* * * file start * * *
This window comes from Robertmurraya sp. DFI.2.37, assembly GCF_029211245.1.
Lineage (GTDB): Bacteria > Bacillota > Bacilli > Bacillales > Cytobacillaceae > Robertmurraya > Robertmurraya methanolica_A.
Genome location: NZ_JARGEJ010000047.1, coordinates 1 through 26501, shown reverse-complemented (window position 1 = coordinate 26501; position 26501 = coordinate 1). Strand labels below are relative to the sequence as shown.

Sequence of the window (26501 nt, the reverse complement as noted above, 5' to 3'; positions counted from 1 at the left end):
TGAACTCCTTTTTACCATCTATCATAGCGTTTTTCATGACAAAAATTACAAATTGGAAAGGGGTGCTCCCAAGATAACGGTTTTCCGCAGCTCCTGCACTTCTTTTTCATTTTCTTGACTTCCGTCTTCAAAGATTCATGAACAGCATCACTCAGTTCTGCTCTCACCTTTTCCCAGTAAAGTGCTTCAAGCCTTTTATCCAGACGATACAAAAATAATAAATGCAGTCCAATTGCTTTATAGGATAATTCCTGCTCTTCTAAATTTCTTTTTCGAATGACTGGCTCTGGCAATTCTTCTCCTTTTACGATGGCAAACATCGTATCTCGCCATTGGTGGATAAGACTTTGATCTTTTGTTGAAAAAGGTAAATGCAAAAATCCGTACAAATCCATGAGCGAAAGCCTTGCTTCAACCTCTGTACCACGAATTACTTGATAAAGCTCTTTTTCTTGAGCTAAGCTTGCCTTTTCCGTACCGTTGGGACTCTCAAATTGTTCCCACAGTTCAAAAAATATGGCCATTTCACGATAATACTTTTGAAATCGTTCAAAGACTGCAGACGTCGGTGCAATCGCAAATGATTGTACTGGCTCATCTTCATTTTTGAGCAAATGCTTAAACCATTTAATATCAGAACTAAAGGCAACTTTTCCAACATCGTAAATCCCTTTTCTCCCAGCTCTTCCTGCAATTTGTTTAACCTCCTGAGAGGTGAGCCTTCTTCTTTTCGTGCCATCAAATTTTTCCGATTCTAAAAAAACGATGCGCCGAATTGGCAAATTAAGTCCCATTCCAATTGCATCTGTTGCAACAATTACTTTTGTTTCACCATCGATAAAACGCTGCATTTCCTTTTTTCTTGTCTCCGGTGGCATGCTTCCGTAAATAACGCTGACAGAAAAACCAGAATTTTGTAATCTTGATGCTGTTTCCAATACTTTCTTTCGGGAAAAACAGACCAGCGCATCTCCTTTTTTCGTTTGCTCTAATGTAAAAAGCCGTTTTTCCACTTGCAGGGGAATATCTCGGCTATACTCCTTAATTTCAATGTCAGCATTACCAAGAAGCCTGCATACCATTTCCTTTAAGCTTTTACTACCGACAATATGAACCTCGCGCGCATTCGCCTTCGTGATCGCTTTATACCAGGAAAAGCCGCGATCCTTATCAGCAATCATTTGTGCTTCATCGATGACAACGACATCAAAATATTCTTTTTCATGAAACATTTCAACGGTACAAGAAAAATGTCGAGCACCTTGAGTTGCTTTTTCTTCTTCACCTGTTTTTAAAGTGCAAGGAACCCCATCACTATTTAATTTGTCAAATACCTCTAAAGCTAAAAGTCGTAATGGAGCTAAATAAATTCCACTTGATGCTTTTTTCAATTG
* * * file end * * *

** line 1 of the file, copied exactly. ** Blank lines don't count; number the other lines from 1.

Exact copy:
This window comes from Robertmurraya sp. DFI.2.37, assembly GCF_029211245.1.